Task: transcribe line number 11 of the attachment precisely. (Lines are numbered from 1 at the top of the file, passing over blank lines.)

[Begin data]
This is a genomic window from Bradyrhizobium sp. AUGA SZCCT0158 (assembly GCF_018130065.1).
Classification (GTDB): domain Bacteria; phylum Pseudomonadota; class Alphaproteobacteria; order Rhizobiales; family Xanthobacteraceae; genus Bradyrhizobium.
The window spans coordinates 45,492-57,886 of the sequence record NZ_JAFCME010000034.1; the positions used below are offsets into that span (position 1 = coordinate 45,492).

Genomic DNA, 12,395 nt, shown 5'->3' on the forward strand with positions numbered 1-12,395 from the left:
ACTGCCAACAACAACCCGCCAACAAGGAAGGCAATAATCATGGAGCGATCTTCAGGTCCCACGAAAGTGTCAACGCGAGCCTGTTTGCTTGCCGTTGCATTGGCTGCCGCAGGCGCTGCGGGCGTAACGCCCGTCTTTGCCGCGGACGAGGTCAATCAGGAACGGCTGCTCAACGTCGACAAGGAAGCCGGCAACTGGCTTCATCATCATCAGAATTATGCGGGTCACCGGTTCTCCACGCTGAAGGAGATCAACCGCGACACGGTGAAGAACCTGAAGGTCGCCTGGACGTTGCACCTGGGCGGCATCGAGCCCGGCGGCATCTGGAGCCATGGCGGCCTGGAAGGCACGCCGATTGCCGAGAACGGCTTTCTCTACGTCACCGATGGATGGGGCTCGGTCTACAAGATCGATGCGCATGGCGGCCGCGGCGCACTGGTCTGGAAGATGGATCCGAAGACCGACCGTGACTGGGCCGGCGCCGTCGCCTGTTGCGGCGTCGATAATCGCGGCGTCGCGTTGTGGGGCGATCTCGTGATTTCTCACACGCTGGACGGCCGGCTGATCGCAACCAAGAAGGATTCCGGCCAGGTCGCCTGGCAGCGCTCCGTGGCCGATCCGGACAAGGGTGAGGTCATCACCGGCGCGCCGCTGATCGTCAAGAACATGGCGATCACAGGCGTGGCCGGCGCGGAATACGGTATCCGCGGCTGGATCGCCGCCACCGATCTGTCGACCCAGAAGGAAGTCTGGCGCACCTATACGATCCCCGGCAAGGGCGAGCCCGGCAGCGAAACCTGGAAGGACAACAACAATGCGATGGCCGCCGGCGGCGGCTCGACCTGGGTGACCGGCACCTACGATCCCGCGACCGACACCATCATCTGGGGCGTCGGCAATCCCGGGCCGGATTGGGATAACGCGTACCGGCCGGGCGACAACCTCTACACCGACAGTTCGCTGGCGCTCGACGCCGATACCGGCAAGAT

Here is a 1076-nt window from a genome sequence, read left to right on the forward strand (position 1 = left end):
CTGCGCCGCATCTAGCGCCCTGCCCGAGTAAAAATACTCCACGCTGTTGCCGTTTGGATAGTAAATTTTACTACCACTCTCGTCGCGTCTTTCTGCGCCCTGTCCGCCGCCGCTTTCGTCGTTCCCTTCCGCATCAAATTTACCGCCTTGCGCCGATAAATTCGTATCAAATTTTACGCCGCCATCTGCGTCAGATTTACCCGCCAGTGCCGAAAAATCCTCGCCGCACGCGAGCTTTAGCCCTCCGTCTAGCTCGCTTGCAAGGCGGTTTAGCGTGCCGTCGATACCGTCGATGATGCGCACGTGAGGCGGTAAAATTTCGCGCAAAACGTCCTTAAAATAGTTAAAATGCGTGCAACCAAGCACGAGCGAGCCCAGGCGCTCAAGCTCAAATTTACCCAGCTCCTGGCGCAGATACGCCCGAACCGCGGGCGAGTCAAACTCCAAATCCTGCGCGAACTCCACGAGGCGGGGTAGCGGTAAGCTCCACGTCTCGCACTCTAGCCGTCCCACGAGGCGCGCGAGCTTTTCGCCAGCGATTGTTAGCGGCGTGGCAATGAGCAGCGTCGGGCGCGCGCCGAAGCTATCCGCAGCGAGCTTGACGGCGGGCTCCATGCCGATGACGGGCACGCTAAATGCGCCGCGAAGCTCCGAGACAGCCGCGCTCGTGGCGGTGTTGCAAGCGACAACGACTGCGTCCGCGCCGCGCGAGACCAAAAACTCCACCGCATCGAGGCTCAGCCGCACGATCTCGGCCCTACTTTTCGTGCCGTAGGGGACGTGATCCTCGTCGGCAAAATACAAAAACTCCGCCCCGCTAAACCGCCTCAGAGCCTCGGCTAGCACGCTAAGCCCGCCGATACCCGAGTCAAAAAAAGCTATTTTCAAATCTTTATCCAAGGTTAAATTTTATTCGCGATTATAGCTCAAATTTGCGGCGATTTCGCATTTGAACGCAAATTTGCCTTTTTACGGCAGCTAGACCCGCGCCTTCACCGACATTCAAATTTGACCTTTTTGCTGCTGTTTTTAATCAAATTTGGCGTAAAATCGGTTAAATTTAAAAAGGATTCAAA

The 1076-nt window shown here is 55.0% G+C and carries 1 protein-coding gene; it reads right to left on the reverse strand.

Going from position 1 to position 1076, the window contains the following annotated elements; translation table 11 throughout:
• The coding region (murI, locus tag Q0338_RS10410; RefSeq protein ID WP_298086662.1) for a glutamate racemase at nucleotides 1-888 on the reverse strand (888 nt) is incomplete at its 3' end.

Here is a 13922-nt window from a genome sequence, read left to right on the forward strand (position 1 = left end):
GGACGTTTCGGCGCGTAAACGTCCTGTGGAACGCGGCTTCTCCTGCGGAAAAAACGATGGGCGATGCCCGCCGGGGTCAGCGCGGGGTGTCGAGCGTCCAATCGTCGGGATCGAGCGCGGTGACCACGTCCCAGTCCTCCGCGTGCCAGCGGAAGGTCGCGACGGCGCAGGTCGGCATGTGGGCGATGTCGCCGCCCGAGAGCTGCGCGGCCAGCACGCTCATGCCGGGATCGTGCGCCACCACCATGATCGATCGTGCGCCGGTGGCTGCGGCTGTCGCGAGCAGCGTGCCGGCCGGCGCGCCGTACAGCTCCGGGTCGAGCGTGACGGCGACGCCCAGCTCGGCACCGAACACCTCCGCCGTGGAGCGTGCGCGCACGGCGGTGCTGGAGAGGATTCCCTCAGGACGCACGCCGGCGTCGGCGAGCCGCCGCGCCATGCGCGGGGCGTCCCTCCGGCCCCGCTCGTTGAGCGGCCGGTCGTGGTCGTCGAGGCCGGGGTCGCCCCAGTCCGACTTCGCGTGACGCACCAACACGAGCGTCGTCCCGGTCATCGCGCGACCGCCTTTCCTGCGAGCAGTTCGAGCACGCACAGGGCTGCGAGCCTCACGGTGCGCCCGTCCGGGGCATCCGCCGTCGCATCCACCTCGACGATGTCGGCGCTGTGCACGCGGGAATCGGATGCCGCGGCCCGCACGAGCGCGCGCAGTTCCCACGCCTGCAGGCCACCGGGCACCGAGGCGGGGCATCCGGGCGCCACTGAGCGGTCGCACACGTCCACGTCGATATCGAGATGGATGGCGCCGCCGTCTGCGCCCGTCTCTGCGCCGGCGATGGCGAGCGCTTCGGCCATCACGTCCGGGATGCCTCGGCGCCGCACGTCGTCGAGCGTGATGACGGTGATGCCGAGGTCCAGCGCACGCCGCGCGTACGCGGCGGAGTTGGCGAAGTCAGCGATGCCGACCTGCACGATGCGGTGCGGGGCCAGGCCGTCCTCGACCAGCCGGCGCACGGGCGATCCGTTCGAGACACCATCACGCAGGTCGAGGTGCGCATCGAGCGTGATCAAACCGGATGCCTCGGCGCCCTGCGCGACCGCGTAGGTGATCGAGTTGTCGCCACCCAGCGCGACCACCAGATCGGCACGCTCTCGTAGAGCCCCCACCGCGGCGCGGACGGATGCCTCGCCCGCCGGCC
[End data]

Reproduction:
Here is a 13922-nt window from a genome sequence, read left to right on the forward strand (position 1 = left end):